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So many movies were shot on Tungsten film during the 1970s yet most of them take place outside, so why not use daylight balanced film? 

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stick on an 85 filter and you are good to go.  small exposure penalty.

if you have to shoot daylight film under tungsten, the needed filter has a several stop penalty

I believe that the manufacturers could get better grain results by making the film tungsten balanced.

 

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43 minutes ago, Duncan Corbin said:

So many movies were shot on Tungsten film during the 1970s yet most of them take place outside, so why not use daylight balanced film? 

35mm motion picture color negative film was only tungsten-balanced from 1952 to 1986 because there was only one stock at a time, other than during the overlaps with the next generation. It wasn't until the 1980s that there was more than one type of movie color negative stock available. And if you are only going to have one, to convert tungsten stock for daylight you need an 85B filter, which loses 2/3-stop, but to convert daylight stock to tungsten, you need an 80A filter, which loses 2-stops of light.  Still camera color negative stock, however, was daylight-balanced because daylight flashbulbs were used inside.

The first Kodak color negative stock, 1950-1952, was daylight-balanced because 3-strip Technicolor was daylight-balanced, but in 1952, 3-strip converted to tungsten balance and so did Kodak.  The slow speed of the 3-strip process when it first appeared in the mid-1930's required daylight carbon arc lighting to get enough exposure.  Besides, silver is naturally more sensitive to bluer wavelengths -- to make a color stock balanced for tungsten, you basically make the blue layer faster to compensate for the lower level of blue wavelengths. But it is easier to light sets with tungsten lamps, hence why Hollywood wanted color negative film to be tungsten-balanced in the 1950s -- lighting everything with carbon arcs was difficult.

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It was the movie "The Greatest Show on Earth" that pushed the switchover in 3-strip from daylight to tungsten (and they made the process faster as well, probably jumped from around 10 ASA to 16 ASA) -- Goerge Barnes, ASC had to light the Barnum and Bailey Big Tent for 3-strip but since using open flame arcs was illegal in circus tents (open flames of any kind were), he asked Technicolor to switch the balance to tungsten.

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You learn something every day! Thanks for asking the question, Duncan, because it never would occur to me to ask it. And of course thanks to David for the detailed response.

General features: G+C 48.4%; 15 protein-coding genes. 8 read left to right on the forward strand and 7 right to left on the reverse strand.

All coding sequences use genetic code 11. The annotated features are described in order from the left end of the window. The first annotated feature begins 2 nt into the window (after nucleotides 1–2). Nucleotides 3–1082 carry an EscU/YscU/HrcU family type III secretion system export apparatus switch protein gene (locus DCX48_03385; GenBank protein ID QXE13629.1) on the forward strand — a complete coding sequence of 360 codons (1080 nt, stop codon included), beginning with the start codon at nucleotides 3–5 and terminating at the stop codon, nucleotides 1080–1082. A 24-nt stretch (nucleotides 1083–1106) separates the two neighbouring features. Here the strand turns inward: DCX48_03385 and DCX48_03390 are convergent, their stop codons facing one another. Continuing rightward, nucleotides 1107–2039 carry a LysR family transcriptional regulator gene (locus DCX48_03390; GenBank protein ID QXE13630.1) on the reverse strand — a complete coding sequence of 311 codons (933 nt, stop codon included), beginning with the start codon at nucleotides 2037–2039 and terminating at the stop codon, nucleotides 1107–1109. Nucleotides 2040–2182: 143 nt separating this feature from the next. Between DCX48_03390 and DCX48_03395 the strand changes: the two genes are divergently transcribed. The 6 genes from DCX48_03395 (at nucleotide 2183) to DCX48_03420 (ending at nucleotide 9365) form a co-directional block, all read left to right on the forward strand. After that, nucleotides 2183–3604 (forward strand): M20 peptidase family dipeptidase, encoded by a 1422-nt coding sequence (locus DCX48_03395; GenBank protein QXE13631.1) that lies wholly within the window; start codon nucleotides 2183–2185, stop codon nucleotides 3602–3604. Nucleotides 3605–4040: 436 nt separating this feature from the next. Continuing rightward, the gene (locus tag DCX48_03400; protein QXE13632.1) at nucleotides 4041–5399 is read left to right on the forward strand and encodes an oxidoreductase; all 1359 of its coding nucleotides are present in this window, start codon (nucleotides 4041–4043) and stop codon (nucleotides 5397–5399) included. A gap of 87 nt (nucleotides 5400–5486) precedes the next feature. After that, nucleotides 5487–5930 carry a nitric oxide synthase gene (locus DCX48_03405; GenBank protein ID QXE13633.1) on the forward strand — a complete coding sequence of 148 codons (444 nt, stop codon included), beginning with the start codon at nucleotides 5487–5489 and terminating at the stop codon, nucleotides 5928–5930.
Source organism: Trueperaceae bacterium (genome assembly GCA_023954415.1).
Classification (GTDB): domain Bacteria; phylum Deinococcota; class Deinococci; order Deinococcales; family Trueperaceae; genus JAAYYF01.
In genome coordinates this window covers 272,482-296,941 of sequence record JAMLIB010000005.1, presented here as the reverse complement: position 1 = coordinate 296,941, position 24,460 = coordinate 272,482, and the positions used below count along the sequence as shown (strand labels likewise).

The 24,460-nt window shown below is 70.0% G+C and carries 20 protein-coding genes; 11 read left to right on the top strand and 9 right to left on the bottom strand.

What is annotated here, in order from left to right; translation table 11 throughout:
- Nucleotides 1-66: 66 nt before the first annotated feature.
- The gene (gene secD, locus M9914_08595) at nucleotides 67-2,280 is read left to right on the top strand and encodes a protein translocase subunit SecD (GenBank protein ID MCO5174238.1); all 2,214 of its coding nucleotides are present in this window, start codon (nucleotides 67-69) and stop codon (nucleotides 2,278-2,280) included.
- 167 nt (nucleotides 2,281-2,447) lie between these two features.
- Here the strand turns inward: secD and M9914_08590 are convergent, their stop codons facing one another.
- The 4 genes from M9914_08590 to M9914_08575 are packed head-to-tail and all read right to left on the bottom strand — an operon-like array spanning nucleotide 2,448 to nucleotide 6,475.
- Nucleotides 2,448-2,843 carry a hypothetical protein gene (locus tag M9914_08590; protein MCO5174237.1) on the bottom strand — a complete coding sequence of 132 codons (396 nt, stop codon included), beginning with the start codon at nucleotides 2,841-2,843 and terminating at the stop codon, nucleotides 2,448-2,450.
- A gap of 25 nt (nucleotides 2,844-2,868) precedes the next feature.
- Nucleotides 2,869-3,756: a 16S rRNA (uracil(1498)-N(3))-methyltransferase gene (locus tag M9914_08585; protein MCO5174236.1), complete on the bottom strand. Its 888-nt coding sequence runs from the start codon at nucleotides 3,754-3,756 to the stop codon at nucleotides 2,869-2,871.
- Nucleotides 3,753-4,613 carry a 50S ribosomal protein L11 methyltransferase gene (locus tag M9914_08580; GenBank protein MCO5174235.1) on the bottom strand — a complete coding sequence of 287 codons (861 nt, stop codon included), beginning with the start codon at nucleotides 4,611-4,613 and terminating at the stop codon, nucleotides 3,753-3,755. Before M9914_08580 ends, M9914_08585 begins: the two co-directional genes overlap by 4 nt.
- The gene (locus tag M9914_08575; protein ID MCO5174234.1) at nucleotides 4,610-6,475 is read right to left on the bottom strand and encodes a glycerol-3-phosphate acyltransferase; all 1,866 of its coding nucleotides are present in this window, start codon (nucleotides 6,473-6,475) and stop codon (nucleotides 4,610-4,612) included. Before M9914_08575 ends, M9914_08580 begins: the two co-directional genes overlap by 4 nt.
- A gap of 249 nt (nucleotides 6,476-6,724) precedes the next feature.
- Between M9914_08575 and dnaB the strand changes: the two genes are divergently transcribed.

Film stocks make cinema that much more interesting. More than lenses, even.

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On 6/20/2020 at 4:30 AM, David Mullen ASC said:

35mm motion picture color negative film was only tungsten-balanced from 1952 to 1986 because there was only one stock at a time, other than during the overlaps with the next generation. It wasn't until the 1980s that there was more than one type of movie color negative stock available. And if you are only going to have one, to convert tungsten stock for daylight you need an 85B filter, which loses 2/3-stop, but to convert daylight stock to tungsten, you need an 80A filter, which loses 2-stops of light.  Still camera color negative stock, however, was daylight-balanced because daylight flashbulbs were used inside.

The first Kodak color negative stock, 1950-1952, was daylight-balanced because 3-strip Technicolor was daylight-balanced, but in 1952, 3-strip converted to tungsten balance and so did Kodak.  The slow speed of the 3-strip process when it first appeared in the mid-1930's required daylight carbon arc lighting to get enough exposure.  Besides, silver is naturally more sensitive to bluer wavelengths -- to make a color stock balanced for tungsten, you basically make the blue layer faster to compensate for the lower level of blue wavelengths. But it is easier to light sets with tungsten lamps, hence why Hollywood wanted color negative film to be tungsten-balanced in the 1950s -- lighting everything with carbon arcs was difficult.

Well, since film naturally sees blue more readily, you could argue that a tungsten stock is a more “native” stock: the longer the wavelength, the more sensitization you need.

I would hypothesize that a daylight stock needs extra sensitization for red, and to a lesser extent, green, rather than the other way around.

In this theory, a tungsten stock naturally “sees” more blue than a daylight stock, and overexposes blue in daylight conditions. A daylight stock has to work harder To boost red and green to balance the color for a given speed.

The fact that 5207 (250D) is a grainier and softer stock than 5213 (200T) might be evidence of this.

?

 

jarin

 

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However you slice it, daylight stocks need a slower blue record relative to the red and green record, whether that means that the blue layer is slower or the red and green layers are faster.  And certainly the blue record has to be much faster in tungsten light because of the lack of blue exposure.

The finest-grained blues come from using 50D stock but of course, it is slower in every layer!

I think this chart suggests that tungsten is deficient in blue whereas daylight is more evenly balanced in red to blue.

 

Screen Shot 2020-06-23 at 6.11.01 PM.png

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